Single hook lures for trout just make sense. Most trout anglers release their catch but releasing a fish doesn't guarantee its survival. Scientific studies have shown that spin fishing causes slightly greater post-release mortality than fly fishing. I am sure the type of rod and reel have nothing to do with it. It's the treble hooks that are the problem. Treble hooks cause more damage and take longer to remove than single hooks. The longer a trout is out of water the greater the chance it will die after release - even if it looks fine swimming away. Single hook lures save trout (or so I thought *).
Lures with barbless single hooks are better yet. They often come out by themselves in the net, making the release very quick and easy. Until you get the fish into the net, though, they hold very well.
If you plan to keep your catch, and if treble hooks are legal where you are fishing, then of course there's no need to go to a single hook - that is, as long as you can be sure you won't catch any fish that are too small to keep!
After decades as a fly fisherman, I started spin fishing for trout again a couple years agp and also started fishing with an ultralight baitcaster. At first, I used the lures I still had from years and years ago - all of which of course had treble hooks. One of the first fish I caught on my new baitcaster was this little wild brown trout. It had to be wild because New York state doesn't stock fish that small.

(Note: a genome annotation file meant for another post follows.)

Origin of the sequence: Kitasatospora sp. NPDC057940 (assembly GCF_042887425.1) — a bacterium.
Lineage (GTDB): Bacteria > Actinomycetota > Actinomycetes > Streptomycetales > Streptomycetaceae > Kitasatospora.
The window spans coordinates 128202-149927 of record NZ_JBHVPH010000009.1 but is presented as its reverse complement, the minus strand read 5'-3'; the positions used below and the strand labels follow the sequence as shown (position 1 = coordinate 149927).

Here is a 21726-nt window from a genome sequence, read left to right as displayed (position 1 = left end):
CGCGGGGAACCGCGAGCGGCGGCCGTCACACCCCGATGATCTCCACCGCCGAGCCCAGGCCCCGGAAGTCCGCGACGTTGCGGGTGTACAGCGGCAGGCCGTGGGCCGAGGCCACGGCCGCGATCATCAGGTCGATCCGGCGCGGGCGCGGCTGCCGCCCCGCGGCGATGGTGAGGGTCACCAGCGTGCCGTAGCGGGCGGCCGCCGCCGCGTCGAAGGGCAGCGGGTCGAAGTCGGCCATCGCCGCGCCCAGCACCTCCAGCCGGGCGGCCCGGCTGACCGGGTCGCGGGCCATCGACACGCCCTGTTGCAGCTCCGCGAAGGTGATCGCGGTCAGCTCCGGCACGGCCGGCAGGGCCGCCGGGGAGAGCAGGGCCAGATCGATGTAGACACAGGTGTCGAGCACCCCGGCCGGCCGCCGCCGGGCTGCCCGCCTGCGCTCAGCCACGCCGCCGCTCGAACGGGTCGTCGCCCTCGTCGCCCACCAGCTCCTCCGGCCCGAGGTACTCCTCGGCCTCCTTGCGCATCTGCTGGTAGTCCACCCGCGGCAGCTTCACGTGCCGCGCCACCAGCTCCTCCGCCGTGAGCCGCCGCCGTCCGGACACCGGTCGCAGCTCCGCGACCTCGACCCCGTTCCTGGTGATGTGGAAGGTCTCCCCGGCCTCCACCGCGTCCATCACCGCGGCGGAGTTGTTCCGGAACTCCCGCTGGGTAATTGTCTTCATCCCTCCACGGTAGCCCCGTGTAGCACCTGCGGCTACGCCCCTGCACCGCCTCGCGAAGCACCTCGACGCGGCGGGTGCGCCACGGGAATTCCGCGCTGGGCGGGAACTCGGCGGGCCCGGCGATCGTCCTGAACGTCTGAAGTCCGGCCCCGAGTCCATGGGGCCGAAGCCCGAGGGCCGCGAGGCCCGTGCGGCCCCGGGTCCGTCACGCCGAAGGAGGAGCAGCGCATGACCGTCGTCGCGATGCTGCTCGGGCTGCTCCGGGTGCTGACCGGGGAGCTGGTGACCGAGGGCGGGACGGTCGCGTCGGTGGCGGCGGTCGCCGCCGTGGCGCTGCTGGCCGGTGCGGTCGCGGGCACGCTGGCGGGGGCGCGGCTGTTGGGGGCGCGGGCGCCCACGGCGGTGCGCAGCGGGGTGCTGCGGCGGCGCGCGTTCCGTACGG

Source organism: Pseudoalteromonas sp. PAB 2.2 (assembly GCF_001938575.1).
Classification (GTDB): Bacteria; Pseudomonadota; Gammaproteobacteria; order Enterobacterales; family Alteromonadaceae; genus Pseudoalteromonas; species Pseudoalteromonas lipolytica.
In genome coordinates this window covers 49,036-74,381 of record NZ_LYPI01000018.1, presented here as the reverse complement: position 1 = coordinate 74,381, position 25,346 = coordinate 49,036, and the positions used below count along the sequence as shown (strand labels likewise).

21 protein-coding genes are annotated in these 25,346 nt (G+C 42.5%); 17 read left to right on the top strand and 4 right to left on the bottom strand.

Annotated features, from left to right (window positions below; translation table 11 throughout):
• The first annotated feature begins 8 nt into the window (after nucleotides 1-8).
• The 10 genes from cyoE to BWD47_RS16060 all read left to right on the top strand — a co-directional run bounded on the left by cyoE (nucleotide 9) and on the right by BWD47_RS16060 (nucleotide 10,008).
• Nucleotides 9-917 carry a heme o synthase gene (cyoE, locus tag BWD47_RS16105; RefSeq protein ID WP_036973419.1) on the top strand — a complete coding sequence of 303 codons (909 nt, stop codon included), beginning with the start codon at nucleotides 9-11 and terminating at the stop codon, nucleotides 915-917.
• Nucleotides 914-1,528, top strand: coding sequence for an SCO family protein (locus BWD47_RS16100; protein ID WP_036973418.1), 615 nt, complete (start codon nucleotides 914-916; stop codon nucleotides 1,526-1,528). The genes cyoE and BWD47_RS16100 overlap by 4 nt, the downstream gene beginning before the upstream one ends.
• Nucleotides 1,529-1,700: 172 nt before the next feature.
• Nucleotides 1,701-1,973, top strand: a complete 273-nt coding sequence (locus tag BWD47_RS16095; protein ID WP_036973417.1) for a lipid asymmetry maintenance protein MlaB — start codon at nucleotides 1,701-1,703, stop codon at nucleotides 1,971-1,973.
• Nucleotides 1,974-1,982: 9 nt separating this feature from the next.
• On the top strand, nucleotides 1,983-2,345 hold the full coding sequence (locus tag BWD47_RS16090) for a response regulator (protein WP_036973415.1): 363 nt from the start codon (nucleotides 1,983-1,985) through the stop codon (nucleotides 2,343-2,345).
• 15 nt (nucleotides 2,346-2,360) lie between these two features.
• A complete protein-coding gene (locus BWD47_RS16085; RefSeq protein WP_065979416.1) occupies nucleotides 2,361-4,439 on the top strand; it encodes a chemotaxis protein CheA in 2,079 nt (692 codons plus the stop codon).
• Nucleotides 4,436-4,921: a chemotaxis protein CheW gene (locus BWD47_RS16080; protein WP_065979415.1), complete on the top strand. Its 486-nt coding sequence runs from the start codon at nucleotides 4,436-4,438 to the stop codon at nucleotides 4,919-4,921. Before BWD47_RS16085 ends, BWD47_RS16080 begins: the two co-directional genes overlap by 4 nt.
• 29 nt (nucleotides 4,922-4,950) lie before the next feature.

Somehow it managed to get all three of the hook points stuck in its mouth. I eventually got the hook out but I probably killed the fish in the process. Even though it swam away, I was pretty sure it had been out of the water too long. I thought it might die, but I couldn't keep it because it was too short to be legal. I decided right then to fish single hooks instead of trebles!
Well, just like a New Year's resolution, that decision lasted a while (but only a while). A few months later I was fishing in Montana and had some new Japanese plugs I wanted to try out. They worked very nicely - maybe too nicely. Like most of the minnow-shaped lures in the US, they had two sets of treble hooks. The rainbow in the photo above managed to get four out of the six hook points - two from each hook - firmly embedded in its mouth. I thought I'd never get the hooks out. I probably killed that fish, too, but I was staying in a motel and had no way to cook it. I released it and hoped for the best.
Right then I renewed my resolve, and that time the resolution held!
Since then, I have made it a point to find and import single hook lures for trout, and single barbless replacement hooks for spoons and plugs. Single hook lures are not at all common here in the US, but they do exist in Japan, mostly for fishing in "Areas." Areas are managed, stocked, pay-to-fish lakes, although some Areas also have pay-to-fish streams. Pay-to-fish places are not that popular in the US, but they are quite popular in Japan. The ones I know of here are run very differently than the ones in Japan. Here, as far as I know, you pay for the fish. You are expected to keep (and pay for) every fish you catch. In Japan, as I understand it, you pay for the privilege of fishing, but you must release the fish. "Areas" prohibit treble hooks because they do too much damage to the fish. "Lip rippers" are NOT welcome in the Japanese Areas!